'Section Drawing', 'Section' or 'Sectional Drawing'

Understanding the Primary Importance of the Sectional View

Kedalla Design and Construction (pvt) Ltd

No:247 1/3
Peradeniya Road, Kandy (20000)
Sri Lanka

What is a Building section?

A 'section drawing', 'section' or 'sectional drawing' shows a view of a structure as though it had been sliced in half or cut along another imaginary plane.

For buildings, this can be useful as it gives a view through the spaces and surrounding structures (typically across a vertical plane) that can reveal the relationships between the different parts of the buildings that might not be apparent on plan drawings. Plan drawings are in fact a type of section, but they cut through the building on a horizontal rather than vertical plane.

The direction of the plane through which the section is cut is often represented on plan drawings and elevations by a line of long and short dashes, called a section plane. If there are a number of sections, the line may have letters at each end indicating the name of the section drawing and an arrow showing the direction that the view takes.

The section line can take an indirect route through a building if this helps show the most important features or junctions in the building

Shading, cross hatching or other fill styles and / or thicker lines can be used to indicate parts of the structure that have been cut through, such as walls, roofs and floors.

The scale of a section drawing

It will depend on the size of the building being drawn and the level of detail that needs to be shown. Sections may show the entire building, or may focus on a particular component, junction or assembly. In this case they can be similar to assembly drawings but differ in that they don’t usually include details of the actually assembly process.

Detailed sectional drawings

Different types of cross hatching can be used to differentiate between different types of component on detailed sectional drawings. Standards exist for hatching that should be used on some common materials, for example, double diagonal lines indicate brickwork

Perspective sections

Perspective sections include 3D projection of the spaces beyond the section plane and can be used to give a graphical illustration of the relationship between spaces and building components as well as their depths that can be very helpful in trying to interpret a complex design.

Structural Section

drawing that cuts the building with a vertical plane but only indicates the supporting structural elements. Architectural elements (floor coverings, facade claddings, doors & windows etc.) are not included. However, the position of the openings must be understandable withing the section. Thermal insulation layers and partition walls can be indicated with a dashed line if necassary. Cut-through elements (beams, slabs, loadbearing walls) are shown with thicker line and specific hatching patterns, depending on the scale of the drawing. The beams & columns in view must be represented with a thinner line.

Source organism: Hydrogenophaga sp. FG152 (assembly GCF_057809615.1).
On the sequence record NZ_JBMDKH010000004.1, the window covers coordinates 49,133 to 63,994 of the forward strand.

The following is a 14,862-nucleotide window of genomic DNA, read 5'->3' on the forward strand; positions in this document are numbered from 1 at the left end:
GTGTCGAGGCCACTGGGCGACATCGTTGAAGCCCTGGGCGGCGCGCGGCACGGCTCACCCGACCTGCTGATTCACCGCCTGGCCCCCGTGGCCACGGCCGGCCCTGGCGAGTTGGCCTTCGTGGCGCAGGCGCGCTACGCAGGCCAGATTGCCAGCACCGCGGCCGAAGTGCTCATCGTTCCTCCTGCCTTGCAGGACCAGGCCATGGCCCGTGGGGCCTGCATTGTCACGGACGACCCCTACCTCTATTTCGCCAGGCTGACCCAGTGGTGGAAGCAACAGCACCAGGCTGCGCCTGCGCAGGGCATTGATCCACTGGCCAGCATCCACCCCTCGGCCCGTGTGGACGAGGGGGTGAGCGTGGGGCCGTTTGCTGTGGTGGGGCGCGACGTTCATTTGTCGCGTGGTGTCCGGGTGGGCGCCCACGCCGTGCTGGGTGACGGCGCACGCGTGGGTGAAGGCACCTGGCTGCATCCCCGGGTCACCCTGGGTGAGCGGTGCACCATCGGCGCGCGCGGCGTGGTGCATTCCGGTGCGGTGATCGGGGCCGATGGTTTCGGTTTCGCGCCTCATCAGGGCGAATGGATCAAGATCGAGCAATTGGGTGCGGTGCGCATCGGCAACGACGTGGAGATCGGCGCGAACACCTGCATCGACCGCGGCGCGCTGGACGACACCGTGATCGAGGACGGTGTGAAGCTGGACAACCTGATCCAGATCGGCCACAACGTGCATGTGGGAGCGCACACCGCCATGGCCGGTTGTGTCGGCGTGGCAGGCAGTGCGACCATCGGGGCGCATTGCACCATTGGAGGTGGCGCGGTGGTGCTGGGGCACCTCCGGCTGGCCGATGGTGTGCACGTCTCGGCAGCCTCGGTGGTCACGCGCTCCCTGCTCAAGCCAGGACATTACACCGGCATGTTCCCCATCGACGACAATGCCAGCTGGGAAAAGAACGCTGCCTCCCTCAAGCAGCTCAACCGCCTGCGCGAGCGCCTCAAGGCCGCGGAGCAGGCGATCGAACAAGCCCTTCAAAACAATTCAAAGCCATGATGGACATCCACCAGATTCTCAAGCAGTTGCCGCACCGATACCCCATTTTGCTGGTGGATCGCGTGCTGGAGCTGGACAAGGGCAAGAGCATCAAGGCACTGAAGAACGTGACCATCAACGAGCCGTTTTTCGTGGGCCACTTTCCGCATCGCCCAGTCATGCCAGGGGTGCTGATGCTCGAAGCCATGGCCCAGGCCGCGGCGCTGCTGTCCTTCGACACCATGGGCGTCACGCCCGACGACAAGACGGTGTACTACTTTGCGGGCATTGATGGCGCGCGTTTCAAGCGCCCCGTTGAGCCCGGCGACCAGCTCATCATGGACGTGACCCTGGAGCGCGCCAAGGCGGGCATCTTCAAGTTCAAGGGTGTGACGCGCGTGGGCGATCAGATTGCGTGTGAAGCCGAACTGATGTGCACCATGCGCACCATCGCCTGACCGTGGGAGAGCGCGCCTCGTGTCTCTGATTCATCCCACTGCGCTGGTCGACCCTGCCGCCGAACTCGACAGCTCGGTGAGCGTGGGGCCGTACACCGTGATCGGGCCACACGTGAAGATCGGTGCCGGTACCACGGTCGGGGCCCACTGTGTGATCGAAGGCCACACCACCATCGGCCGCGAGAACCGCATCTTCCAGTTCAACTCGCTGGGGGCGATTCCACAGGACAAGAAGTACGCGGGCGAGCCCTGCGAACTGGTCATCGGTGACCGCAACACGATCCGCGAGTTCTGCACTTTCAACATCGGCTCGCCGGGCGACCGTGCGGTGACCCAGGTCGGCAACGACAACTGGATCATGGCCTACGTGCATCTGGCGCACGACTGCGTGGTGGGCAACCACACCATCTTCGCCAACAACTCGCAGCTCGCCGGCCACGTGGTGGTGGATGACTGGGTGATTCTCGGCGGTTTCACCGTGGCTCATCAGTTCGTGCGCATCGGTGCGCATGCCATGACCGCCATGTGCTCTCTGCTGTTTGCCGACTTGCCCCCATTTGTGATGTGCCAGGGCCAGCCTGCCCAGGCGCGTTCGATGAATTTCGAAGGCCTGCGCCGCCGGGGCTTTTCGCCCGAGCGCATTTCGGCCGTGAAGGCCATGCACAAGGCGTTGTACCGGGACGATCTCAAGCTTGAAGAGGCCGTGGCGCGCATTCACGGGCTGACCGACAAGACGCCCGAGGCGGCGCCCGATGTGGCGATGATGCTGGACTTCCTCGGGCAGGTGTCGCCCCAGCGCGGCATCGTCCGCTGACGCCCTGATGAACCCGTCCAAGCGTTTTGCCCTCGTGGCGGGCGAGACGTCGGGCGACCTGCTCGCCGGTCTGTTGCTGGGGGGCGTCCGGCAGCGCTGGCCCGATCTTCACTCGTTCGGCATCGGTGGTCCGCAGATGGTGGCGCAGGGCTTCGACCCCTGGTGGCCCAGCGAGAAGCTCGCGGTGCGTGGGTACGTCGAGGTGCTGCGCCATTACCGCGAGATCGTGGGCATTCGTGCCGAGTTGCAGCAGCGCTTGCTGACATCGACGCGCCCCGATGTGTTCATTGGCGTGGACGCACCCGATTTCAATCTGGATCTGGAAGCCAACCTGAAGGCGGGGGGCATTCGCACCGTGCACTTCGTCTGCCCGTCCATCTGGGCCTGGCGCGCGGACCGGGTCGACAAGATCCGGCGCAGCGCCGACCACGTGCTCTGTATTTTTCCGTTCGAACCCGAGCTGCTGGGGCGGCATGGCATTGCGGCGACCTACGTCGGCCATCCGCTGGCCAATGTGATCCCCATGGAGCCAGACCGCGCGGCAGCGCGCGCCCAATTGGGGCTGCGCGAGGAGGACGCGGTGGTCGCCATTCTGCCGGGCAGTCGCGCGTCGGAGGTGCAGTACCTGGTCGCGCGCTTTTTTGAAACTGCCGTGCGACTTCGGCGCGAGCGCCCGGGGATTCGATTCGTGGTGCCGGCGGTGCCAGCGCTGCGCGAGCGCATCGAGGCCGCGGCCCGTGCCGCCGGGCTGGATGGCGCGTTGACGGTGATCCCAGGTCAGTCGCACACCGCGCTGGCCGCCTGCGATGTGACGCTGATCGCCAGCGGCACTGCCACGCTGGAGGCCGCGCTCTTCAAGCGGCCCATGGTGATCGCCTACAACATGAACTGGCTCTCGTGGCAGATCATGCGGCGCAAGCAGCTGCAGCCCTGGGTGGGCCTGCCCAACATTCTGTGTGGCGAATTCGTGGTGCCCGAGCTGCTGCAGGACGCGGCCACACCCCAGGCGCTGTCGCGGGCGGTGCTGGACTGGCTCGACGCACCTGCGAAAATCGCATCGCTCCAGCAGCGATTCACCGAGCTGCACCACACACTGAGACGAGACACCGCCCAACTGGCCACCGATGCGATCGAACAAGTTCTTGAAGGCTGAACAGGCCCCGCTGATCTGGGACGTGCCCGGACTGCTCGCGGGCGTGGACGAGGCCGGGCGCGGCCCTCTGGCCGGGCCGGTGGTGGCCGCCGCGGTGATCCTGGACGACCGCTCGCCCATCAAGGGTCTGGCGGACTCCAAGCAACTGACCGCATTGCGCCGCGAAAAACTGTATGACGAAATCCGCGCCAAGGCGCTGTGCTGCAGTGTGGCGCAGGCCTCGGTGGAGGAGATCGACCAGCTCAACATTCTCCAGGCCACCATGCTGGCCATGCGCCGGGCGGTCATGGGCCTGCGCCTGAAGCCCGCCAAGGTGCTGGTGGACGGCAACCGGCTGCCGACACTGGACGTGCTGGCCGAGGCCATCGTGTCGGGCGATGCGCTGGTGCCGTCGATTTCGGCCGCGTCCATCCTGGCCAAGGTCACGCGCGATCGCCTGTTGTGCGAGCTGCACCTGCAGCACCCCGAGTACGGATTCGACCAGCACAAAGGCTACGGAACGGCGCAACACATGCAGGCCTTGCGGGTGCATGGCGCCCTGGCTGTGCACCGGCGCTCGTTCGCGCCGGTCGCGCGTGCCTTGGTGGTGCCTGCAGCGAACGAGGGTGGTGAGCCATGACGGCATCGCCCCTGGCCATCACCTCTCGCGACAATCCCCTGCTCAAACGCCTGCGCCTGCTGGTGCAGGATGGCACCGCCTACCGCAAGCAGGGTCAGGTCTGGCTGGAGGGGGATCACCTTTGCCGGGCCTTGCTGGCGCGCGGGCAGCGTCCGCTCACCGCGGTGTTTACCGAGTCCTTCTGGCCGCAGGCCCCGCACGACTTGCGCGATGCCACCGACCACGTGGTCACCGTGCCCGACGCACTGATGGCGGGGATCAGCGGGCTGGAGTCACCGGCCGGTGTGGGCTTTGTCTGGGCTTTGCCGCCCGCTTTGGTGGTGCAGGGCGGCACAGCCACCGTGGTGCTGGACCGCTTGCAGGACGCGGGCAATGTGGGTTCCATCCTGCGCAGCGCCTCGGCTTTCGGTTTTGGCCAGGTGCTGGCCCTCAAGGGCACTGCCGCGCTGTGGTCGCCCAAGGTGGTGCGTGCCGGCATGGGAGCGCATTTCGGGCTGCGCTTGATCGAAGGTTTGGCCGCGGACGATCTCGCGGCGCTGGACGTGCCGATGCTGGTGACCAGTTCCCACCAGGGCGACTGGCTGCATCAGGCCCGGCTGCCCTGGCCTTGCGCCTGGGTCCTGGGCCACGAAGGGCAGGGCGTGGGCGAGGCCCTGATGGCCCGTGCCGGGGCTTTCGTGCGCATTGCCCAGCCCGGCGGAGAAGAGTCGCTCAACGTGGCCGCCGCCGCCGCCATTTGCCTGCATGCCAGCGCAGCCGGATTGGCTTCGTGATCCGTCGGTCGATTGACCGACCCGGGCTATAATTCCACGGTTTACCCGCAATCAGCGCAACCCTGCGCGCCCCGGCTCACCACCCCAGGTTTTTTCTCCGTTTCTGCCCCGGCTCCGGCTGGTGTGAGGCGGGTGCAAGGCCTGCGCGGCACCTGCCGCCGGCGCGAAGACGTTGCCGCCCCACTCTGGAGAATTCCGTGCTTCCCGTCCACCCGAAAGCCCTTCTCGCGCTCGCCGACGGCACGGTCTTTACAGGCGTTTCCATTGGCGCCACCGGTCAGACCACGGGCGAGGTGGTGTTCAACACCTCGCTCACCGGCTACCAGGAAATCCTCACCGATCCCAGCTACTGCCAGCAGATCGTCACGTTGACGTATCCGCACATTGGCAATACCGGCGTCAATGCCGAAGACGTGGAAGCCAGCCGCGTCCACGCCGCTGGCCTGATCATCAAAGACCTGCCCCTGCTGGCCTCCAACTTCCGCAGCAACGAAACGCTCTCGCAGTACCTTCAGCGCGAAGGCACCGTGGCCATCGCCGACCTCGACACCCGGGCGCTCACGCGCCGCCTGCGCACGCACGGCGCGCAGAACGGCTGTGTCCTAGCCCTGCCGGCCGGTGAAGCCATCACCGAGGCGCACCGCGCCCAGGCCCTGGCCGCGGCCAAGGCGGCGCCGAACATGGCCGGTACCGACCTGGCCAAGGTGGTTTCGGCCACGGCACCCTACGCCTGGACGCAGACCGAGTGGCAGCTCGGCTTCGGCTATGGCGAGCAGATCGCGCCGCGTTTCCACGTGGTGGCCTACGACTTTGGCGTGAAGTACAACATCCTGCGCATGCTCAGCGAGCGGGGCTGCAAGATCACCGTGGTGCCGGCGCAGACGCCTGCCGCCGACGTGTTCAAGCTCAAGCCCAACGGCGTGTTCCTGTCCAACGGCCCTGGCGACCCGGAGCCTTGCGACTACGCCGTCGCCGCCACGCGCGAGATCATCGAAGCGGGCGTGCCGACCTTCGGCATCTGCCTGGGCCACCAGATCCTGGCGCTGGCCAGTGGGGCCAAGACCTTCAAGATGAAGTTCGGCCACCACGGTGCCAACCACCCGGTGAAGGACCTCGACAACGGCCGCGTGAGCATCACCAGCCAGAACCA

How Many Cross Sections are Required?

The number of cross sections needed completely depends on the complexity of the design, your planning department requirements and who is building the house.

For Ex: If you are planning to frame your exterior walls in a unique way in order to accommodate a different type of insulation or exterior finishing, it will be important to provide detailed cross sections for these elements.

In general, we create cross sections for the following:

  • Exterior wall layers
  • Structural walls, posts or beams
  • Stair framing details
  • Floor and ceiling heights and variances
  • Any other details that will help the builder understand the home design

The cross sections are created once your floor plans and elevations are finished. You need to have completed the structural design for the house, that is, determined the required size and location of all structural walls, posts and beams.

Section lines

Indicates the plane of the section, which is drawn in a seperate sheet. Includes a reference number or letter (e.g. Section A-A). The Section line must be drawn in a thick line and clearly visible.

Architectural Sections!

An architectural sections drawing that cuts the building with a vertical plane at a specific position. All the elements that are cut through (Wall, slabs, ceiling, footing beams, etc.) are shown with thicker line and specific hatching patterns, depending on the scale of the drawing. The elements in view (doors, windows, handrails etc.) are represented with a thinner line.

“We encourage clients to tell their house designing experience with Kedalla,

Sectional views reveal hidden details - Explain why section views and details are important plan

"Kedalla is an ideal place for house planning in Kandy area. They are expert in that field. Creative and reliable. Explained all the facts in friendly manner and everything is fair. Trusted service. You planned our future shelter the best. We wish you all the best. Welldone "Kedalla"

Mr.A Edirisinghe

Deputy Principal

Vidyartha College, Kandy